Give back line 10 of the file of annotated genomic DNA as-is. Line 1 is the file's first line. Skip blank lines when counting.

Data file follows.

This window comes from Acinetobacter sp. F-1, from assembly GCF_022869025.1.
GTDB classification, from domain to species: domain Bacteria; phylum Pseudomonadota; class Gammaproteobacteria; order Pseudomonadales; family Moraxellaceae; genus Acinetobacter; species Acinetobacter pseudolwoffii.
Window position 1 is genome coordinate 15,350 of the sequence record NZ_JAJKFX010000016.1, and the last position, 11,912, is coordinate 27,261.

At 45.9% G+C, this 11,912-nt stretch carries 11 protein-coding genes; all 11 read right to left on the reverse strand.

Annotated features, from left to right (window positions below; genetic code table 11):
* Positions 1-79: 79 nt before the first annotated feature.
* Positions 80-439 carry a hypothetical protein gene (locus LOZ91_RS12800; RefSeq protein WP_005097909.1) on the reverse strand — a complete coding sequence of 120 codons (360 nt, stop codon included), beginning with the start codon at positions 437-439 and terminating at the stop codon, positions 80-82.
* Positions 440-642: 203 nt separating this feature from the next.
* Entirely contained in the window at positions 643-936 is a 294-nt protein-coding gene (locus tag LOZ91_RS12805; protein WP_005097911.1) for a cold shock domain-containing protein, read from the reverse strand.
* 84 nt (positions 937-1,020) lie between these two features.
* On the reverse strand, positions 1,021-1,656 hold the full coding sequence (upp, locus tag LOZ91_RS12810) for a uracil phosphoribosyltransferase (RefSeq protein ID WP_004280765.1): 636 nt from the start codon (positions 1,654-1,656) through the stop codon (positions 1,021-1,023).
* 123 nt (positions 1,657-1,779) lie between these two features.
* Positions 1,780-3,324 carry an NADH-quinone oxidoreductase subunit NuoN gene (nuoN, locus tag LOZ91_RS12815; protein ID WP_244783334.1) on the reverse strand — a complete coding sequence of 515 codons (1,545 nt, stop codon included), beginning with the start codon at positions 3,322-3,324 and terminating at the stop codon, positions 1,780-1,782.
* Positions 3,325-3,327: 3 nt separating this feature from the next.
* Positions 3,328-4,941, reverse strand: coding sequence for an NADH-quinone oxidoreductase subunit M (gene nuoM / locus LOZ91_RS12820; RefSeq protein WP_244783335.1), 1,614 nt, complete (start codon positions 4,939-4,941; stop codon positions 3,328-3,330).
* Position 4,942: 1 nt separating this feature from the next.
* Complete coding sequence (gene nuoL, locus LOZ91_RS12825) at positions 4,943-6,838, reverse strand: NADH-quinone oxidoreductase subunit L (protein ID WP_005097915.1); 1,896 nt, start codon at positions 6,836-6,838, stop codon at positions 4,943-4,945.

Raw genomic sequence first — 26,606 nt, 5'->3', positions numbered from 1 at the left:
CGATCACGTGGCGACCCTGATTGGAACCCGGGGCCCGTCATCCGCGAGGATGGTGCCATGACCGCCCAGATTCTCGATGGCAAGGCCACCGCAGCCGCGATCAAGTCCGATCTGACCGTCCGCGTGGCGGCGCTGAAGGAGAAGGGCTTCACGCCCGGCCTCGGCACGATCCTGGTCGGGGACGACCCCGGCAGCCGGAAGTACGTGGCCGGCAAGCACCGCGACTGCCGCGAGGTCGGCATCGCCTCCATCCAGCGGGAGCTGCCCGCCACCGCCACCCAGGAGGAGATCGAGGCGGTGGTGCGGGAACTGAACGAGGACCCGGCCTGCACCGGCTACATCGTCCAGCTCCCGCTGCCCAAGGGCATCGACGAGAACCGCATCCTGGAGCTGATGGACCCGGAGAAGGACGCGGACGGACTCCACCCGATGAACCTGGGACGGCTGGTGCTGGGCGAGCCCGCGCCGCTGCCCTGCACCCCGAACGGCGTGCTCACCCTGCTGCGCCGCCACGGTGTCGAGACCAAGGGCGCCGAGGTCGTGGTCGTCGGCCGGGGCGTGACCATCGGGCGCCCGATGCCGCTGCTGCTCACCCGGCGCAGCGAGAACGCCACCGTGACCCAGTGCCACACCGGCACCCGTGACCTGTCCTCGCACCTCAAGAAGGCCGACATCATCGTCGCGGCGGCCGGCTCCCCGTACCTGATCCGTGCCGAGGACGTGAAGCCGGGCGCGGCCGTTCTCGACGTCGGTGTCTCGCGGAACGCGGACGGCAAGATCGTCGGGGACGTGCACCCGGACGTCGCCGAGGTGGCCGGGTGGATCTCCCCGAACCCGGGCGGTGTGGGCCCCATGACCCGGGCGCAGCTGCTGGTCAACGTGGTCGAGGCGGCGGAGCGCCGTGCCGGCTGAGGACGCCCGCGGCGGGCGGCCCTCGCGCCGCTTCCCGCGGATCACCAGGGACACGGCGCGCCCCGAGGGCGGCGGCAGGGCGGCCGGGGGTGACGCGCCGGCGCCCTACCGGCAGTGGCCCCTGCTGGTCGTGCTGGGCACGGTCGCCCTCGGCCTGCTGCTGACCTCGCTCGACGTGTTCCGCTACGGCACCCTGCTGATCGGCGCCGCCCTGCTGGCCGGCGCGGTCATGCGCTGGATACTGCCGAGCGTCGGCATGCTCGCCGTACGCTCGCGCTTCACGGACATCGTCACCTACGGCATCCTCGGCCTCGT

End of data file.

* 84 nt (positions 937-1,020) lie between these two features.